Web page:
Each year, droves of employers are hauled into court to defend lawsuits in which salaried-exempt employees claim that, because of their job duties, they should have been classified as non-exempt and paid overtime.
While a written job description alone cannot defeat such a claim, it will nearly always be one of the primary exhibits in the case.
In this post, we offer a few tips for ensuring that this likely is helpful rather than harmful:
1. Accuracy is King. The job description must be accurate. If the job description paints an inaccurately dim a view of a job’s role, the worker-turned-plaintiff will cite it in support of her claim that her duties did not justify exempt status. If, on the other hand, the description over inflates a job, the plaintiff’s attorney may use it to suggest the employer did not understand the job that it chose to classify as exempt.
2. Accuracy Does Not Mean Exhaustion. Focus on why the job exists. The job description need not list every last task an employee might perform. Even a CEO might, on occasion, file a document or open mail, but saying so in a CEO job description needlessly distracts from the job’s core function. Likewise, there is seldom reason to list tasks that can be assumed of any job, such as “execute tasks assigned by supervisor.” Including unimportant minutiae in an exempt job description, in particular, can create fodder for a misclassification claim.
3. Strong Verbs, Clear Impact. Use strong action verbs. and focus on value and impact, to describe a job’s essential duties.Though it might not be wrong to state that a manager “views! P&L reports monthly,” this is a weakly worded description that fails to relay any value in the manager’s role. If it is no less accurate, then it would be far better to write: “Analyzes monthly P&L reports to identify growth opportunities and plan or adjust related strategies.”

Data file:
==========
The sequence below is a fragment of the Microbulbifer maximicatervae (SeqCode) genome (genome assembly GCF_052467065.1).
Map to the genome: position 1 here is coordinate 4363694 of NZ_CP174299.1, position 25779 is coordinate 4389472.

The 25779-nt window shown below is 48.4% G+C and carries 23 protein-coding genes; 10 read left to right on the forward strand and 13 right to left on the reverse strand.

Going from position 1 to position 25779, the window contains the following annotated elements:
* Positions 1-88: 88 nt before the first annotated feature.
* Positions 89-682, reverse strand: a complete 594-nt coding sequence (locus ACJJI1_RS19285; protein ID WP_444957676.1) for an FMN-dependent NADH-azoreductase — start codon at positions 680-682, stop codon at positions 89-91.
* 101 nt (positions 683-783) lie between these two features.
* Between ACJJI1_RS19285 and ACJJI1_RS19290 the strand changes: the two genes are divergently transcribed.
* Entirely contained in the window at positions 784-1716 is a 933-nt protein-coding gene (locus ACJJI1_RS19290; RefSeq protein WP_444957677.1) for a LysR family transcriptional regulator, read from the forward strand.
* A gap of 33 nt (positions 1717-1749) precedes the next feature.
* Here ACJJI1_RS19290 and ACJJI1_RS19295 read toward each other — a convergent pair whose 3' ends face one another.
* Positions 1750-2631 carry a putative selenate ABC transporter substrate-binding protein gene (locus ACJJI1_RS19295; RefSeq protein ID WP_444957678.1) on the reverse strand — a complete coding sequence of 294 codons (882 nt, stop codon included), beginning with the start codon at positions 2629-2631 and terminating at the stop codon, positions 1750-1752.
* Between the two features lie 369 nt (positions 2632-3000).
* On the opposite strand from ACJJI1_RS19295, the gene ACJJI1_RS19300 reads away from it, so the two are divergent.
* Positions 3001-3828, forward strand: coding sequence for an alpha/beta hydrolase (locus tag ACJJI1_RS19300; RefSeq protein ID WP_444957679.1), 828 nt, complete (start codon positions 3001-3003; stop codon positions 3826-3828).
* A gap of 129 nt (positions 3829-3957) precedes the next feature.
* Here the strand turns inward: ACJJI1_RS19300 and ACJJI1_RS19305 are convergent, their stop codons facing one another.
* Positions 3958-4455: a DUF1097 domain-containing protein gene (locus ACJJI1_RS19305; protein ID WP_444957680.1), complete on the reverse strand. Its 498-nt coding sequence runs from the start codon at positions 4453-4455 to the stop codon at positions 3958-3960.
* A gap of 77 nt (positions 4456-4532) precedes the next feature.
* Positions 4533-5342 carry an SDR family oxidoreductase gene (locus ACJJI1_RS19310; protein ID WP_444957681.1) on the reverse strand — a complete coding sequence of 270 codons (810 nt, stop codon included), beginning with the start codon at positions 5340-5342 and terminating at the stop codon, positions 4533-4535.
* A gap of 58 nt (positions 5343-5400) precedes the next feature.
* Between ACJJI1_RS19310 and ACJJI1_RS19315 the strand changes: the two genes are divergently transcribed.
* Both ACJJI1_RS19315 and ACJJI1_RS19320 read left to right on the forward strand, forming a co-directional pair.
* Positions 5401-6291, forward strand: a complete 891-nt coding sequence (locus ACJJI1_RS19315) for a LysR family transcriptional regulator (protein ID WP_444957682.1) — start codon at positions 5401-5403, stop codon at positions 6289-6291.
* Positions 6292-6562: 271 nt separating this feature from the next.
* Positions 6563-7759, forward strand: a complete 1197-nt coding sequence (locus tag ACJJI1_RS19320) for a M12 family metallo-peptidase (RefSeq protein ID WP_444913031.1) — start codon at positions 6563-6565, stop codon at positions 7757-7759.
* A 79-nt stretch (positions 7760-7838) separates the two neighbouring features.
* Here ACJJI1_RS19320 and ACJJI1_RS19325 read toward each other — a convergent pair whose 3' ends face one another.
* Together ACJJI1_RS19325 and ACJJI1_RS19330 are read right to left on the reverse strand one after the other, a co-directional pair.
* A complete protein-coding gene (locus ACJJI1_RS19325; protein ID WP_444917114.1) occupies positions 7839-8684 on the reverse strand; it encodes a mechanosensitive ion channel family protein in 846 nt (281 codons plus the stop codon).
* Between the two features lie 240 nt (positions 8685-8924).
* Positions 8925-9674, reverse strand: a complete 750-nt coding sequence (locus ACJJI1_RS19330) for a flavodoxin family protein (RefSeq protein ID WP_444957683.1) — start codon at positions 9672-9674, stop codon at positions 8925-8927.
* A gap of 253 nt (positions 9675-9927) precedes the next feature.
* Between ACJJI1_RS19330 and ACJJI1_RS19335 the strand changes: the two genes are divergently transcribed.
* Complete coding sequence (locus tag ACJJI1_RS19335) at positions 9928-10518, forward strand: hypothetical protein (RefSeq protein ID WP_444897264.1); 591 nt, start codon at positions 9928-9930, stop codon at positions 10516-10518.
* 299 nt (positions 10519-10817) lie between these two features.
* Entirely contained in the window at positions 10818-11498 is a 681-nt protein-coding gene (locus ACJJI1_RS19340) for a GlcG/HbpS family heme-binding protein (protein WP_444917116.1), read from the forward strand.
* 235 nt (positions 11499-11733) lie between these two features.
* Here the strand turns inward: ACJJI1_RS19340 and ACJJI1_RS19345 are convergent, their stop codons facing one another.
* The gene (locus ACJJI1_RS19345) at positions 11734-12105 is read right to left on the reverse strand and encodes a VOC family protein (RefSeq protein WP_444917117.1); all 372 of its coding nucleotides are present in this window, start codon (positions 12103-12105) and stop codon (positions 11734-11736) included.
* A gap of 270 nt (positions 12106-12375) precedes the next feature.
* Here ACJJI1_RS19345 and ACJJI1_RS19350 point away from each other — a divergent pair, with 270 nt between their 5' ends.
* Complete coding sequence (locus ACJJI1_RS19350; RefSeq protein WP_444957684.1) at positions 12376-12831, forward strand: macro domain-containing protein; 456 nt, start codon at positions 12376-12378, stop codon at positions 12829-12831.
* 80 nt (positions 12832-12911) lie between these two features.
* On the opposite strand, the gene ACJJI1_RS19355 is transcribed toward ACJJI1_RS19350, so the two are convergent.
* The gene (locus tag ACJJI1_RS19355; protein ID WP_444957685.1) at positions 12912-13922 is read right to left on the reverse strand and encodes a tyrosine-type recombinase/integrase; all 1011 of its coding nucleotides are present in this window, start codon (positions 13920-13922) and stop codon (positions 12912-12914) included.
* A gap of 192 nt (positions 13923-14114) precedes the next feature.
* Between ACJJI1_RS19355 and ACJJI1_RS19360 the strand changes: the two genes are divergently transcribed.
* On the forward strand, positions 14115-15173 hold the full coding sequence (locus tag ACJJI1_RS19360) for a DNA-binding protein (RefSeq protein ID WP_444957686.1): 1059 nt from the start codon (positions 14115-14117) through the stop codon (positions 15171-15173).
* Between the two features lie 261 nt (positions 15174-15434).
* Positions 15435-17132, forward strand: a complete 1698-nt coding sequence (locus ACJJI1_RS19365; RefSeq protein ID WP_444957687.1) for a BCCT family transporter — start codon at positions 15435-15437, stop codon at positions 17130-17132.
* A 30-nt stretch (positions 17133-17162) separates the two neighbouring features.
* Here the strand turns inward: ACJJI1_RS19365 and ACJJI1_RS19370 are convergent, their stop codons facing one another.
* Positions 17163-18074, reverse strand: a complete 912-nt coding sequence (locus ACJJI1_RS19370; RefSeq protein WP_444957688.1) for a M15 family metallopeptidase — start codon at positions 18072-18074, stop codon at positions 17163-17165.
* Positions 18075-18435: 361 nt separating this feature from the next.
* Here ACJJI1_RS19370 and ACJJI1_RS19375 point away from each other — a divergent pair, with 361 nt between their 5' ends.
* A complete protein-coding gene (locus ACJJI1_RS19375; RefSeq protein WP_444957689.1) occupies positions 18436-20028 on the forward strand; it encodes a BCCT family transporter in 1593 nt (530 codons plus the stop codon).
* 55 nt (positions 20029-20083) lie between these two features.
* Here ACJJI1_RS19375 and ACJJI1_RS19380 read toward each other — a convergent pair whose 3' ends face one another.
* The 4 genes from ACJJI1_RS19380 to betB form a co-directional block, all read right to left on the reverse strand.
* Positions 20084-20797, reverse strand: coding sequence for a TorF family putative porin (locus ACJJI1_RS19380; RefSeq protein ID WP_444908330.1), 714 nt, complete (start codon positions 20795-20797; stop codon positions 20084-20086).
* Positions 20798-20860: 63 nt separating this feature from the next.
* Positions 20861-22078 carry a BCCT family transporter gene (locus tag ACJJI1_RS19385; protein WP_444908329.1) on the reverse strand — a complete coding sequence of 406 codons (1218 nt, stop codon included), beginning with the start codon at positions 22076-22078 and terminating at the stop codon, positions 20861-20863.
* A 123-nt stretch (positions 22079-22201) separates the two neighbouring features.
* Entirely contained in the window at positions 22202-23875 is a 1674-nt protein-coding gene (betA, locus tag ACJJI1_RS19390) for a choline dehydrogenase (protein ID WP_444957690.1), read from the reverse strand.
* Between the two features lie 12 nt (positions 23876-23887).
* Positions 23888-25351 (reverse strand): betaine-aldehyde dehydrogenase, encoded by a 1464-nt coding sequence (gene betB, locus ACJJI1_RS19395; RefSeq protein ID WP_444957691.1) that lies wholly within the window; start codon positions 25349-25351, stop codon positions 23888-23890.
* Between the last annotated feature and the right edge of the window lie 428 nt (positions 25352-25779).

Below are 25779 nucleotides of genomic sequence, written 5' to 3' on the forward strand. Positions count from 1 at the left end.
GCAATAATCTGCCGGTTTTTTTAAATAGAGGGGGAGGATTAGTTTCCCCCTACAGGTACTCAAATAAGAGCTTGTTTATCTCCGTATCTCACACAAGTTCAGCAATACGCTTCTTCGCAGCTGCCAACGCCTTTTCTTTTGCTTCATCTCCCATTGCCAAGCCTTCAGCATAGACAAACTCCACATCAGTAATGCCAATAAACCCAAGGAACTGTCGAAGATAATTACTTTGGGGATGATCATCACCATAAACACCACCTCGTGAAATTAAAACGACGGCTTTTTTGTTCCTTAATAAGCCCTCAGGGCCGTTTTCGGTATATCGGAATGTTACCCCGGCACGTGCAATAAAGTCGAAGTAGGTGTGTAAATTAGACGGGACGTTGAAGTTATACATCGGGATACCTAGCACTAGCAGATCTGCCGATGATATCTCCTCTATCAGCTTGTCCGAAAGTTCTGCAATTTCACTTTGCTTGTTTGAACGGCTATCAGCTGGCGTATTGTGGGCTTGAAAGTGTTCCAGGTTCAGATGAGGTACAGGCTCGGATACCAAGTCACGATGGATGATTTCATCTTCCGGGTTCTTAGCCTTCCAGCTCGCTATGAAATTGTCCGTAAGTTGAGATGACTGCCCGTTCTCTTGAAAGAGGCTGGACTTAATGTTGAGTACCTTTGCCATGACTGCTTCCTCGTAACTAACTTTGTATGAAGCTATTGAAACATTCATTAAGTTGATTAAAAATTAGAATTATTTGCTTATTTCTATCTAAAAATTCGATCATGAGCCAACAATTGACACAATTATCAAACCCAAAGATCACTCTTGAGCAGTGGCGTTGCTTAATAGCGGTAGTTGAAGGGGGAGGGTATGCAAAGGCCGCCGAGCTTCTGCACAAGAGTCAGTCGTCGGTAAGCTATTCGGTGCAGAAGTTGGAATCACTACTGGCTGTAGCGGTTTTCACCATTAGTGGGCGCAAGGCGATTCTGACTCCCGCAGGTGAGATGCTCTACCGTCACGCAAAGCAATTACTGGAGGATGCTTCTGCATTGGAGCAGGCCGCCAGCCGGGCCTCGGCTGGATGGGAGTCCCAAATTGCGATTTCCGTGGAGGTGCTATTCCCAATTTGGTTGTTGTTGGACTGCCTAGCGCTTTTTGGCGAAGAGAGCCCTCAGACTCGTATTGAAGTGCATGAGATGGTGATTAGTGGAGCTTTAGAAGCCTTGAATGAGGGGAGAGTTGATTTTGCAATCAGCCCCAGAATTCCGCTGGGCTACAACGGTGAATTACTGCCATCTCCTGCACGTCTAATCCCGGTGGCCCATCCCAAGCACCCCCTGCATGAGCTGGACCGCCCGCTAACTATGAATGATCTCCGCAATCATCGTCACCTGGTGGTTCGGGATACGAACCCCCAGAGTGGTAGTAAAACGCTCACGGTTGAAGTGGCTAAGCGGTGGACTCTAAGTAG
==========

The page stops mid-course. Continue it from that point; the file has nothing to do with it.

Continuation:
4. Focus on Exempt Functions. In describing an exempt job’s primary functions, highlight the duties that justify its exempt classification. (Those duties are set out in the white-collar exemption regulations.) For example, if a job’s core duties involve implementing management policies, carrying out major projects, negotiating on behalf of the company, and planning business objectives, it is critical to ensure that the description conveys these points. Relatedly, if a managerial role has authority in making or contributing to hiring, firing, disciplinary, or termination decisions, the job description should state that—these duties go directly to the duties requirements of the FLSA’s executive exemption.
5. Don’t Shy Away From Degree Requirements. Oftentimes we see job descriptions for professional jobs (e.g., accounting, engineering, various sciences) which state that a bachelor’s or master’s in a given area is a preferred qualification, only to find out that every incumbent in the role holds the degree. Certainly there can be a business case for writing job qualifications in a way that attracts, and does not weed out, the desired candidate. That said, if the reality is that virtually no candidate would be considered without possessing a specific degree, then saying so makes sense and can help support a defense under the professional exemption.
6. “Assist With” Can Diminish a Role. You can inadvertently diminish an exempt employee’s role in performing a given duty by suggesting that she cannot perform the duty on her own. As an example, an engineering firm might describe one of a junior engineer’s core duties as, “Draft or assist in drafting blueprints for commercial buildings.” We much prefer: “Draft blueprints for commercial buildings.” The latter statement is more direct, it very likely remains accurate, and it avoids diluting the function the employer is trying to describe.
7. Consider Requiring Acknowledgement. When employers require employees to periodically review and sign their job description to acknowledge its accuracy, the description can become an even more powerful piece of evidence in the event of litigation. The process can also provide a terrific way to foster an open dialogue that allows employees to communicate if any core aspects of their jobs have changed. While a job description is not dispositive of an employee’s exempt status, it can be a very helpful (or harmful) exhibit in the event of a legal challenge. Above all else, job descriptions must paint a clear, accurate picture of a given role’s key purpose and function. Given the proliferation of FLSA litigation, employers should also take care to ensure that job descriptions for exempt jobs help to support (rather than undercut) the reasons they chose to classify the jobs as such.